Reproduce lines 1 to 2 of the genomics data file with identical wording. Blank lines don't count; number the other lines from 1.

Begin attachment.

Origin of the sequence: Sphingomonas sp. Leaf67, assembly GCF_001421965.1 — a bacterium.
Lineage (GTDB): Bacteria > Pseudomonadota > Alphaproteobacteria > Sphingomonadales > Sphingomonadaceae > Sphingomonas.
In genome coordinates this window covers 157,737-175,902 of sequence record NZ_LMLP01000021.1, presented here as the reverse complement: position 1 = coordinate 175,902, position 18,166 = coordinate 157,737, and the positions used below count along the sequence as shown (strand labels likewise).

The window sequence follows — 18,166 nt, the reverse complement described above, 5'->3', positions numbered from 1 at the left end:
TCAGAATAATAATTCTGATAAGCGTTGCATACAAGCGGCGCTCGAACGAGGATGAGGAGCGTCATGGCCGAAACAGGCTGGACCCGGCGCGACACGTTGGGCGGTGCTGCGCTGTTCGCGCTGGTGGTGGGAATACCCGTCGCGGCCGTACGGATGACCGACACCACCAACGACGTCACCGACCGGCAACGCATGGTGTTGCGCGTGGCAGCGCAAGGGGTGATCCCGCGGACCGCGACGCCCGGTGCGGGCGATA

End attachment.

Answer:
Origin of the sequence: Sphingomonas sp. Leaf67, assembly GCF_001421965.1 — a bacterium.
Lineage (GTDB): Bacteria > Pseudomonadota > Alphaproteobacteria > Sphingomonadales > Sphingomonadaceae > Sphingomonas.